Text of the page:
ASCII. This time it couldn't even be blamed on poor programmers: If I
  remember correctly, MIME says the default character set is ASCII, so
  programs _have_ to label 8-bit messages with a charset even if they
  have no idea which charset is in use. Programs can make the charset
  configurable, of course, but most users didn't know or care about such
  things, so that was really no help.
  
  Fortunately, most programs just displayed the raw bytes and ignored
  the charset, so it was easy to stay with the old solution of ignoring
  charset labels and get on with life. Same with e.g. the X window
  system: Parts of it (cut&paste buffers? Don't remember) was defined to
  work with latin-1, but NS_4551-1 fonts worked just fine. Of course,
  if we pasted from an NS_4551-1 window to a latin-1 window we got
  {|}, but that's was what we had learned to expect anyway. I don't
  remember if one had to to some tweaking to convince X not to get
  clever, but I think not.
  
  Locales arrived too, and they might be helpful - except several
  implementations were so buggy that programs crashed or misbehaved if
  one turned them on. Also, it might or might not be possible to deduce
  which character set was in use from the names of the locales. So, on
  many machines, ignore them and move on.
  
  Then UTF-8 arrived, and things got messy. We actually begun to need
  to deal with different encodings as well as character sets.

  UTF-8 texts labeled as iso-8859-1 (these still occur once in a while)
  have to be decoded, it's not enough to switch the window's font if the
  charset is wrong. Programs expecting UTF-8 would get a parse error on
  iso-8859-1 input, it was not enough to change font.

  There is a Linux box I'm sometimes doing remote logins to which I
  can't figure out how to display non-ASCII characters. It insist that
  my I'm using UTF-8. My X.11 font is latin-1. I can turn off the
  locale settings, but then 8-bit characters are not displayed at all.
  I'm sure there is some way to fix that, but I haven't bothered to find
  out. I didn't need to dig around in manuals to find out that sort of
  thing before.

  I remember we had 3 LDAPv2 servers running for a while - one with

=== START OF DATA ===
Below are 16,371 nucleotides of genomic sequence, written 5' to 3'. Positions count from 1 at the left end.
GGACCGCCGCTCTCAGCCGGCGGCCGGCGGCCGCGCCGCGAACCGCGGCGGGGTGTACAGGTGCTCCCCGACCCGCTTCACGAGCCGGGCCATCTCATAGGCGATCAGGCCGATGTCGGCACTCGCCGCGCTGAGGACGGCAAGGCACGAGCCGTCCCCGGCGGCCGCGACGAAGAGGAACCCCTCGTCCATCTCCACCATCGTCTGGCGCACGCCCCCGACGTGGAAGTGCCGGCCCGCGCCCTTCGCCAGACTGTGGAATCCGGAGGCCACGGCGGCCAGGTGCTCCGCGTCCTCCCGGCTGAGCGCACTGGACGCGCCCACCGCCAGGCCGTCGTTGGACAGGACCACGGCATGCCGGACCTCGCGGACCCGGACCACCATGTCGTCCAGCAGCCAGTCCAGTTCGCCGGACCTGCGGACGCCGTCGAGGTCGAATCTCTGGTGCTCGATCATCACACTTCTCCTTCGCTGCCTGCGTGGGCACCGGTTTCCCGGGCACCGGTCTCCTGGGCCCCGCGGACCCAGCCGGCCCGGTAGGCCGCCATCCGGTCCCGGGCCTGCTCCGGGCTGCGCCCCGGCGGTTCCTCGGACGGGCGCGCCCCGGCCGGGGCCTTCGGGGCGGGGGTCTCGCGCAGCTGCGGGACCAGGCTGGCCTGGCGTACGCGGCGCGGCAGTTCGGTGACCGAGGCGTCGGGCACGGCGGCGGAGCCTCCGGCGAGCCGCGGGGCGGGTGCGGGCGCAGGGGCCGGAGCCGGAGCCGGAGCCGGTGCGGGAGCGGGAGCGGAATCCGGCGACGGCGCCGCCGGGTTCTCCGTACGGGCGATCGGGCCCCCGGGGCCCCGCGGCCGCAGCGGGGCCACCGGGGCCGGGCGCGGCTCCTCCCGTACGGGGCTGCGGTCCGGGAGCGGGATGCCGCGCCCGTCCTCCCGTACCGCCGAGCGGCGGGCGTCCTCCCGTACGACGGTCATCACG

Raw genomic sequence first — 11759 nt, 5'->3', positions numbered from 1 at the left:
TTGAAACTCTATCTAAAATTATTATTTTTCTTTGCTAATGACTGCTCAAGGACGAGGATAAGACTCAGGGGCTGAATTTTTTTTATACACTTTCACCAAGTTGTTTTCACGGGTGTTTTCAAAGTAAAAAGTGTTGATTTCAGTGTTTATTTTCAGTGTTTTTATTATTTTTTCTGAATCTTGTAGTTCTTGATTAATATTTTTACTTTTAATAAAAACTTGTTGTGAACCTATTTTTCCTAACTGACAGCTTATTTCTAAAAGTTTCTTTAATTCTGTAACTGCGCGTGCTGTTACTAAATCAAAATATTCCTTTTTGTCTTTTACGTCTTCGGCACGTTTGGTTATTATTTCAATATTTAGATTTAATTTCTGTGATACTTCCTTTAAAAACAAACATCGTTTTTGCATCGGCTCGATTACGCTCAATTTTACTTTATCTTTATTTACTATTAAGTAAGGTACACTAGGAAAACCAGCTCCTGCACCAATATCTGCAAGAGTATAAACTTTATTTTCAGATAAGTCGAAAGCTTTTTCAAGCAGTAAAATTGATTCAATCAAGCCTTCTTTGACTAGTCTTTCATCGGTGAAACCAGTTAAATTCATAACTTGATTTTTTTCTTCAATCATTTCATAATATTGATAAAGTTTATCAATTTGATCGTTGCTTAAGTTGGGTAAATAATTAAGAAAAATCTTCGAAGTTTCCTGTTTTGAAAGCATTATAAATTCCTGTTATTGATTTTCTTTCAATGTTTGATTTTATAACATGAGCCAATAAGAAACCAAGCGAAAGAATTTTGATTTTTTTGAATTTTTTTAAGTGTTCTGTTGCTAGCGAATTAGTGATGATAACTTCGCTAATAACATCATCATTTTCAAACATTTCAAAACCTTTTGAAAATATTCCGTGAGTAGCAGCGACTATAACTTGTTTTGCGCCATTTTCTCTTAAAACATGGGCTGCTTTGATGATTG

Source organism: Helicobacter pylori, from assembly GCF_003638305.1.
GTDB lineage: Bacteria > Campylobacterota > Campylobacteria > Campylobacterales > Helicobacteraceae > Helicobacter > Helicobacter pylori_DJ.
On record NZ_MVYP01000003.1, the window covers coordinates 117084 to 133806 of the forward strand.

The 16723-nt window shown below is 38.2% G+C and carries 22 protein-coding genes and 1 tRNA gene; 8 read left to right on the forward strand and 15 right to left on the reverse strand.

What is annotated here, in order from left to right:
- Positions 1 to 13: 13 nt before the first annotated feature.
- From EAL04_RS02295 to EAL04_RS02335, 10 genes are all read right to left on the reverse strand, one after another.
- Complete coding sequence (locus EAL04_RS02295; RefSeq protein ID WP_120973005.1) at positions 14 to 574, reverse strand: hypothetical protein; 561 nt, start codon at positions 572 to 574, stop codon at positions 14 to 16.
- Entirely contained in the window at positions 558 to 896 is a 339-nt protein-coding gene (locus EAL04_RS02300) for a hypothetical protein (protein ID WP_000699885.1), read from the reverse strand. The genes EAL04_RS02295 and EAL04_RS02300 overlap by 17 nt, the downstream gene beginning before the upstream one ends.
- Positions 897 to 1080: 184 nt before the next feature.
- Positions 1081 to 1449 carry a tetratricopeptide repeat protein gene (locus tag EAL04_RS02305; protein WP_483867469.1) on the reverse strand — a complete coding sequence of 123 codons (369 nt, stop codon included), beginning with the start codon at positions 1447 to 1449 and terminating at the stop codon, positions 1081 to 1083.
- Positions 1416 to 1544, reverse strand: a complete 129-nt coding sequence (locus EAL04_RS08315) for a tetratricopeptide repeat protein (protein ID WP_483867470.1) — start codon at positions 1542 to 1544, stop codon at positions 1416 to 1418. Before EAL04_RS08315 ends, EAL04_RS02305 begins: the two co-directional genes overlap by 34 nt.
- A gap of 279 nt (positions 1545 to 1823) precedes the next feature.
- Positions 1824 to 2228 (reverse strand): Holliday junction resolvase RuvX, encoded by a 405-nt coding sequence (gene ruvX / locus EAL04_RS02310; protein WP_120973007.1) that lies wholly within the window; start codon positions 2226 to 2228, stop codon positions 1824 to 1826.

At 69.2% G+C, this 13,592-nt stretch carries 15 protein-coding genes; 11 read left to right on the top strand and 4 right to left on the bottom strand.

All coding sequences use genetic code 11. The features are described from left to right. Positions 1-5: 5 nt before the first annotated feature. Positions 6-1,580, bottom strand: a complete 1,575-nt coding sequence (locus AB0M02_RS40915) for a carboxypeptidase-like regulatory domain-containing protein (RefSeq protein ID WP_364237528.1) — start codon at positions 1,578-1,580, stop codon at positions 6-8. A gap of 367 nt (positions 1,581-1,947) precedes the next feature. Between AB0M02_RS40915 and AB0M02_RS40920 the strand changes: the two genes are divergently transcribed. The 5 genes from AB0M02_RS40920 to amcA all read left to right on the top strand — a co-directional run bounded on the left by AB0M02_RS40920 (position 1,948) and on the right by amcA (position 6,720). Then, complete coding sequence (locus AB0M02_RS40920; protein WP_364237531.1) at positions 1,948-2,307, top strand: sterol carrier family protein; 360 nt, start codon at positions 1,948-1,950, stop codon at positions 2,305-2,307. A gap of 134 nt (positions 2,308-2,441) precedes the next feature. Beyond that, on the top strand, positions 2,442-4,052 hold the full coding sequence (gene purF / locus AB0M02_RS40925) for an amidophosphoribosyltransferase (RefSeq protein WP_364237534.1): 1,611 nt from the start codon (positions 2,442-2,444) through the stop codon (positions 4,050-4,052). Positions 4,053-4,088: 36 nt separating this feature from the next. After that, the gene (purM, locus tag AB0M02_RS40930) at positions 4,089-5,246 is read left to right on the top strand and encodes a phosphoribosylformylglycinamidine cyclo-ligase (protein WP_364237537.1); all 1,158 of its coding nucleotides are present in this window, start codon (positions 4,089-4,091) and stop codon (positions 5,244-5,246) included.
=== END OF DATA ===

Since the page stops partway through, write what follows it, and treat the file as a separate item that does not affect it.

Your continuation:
UTF-8, one with iso-8859-1, and one with T.61, which is the character
  set which the LDAPv2 standard actually specified. Unless the third
  server used NS_4551-1; I don't remember.
  
  I've mentioned elsewhere that I had to downgrade Perl5.8 to a Unicode-
  unaware version when my programs crashed. There was a feature to turn
  off Unicode, but it didn't work. It seems to work in later versions.
  Maybe it's even bug-free this time. I'm not planning to find out,
  since we can't risk that these programs produce wrong output.

  And don't get me started on Emacs MULE, a charset solution so poor
  that from what I hear even Microsoft began to abandon it a decade
  earlier (code pages). For a while the --unibyte helped, but after a
  while that got icky. Oh well, most of the MULE bugs seem to be gone
  now, after - is it 5 years?

  The C language recently got both 8-bit characters and Unicode tokens
  and literals (\unnnn). As far as I can tell, what it didn't get was
  any provision for compilers and linkers which don't know which
  character set is in use and therefore can't know which native
  character should be translated to which Unicode character or vice
  versa. So my guess is that compilers will just pick a character set
  which seems likely if they aren't told. Or use the locale, which may
  have nothing at all to do with which character set the program source
  code is using. I may be wrong there, though; I only remember some of
  the discussions on comp.std.c, I haven't checked the final standard.
</rant>

Of course, there are a lot of good sides to the story too - even locales
got cleaned up a lot, for example. And you'd get a very different story
from people in different environments (e.g. multi-cultural ones) or with
different operating systems even in Norway, but you already know that.

-- 
Hallvard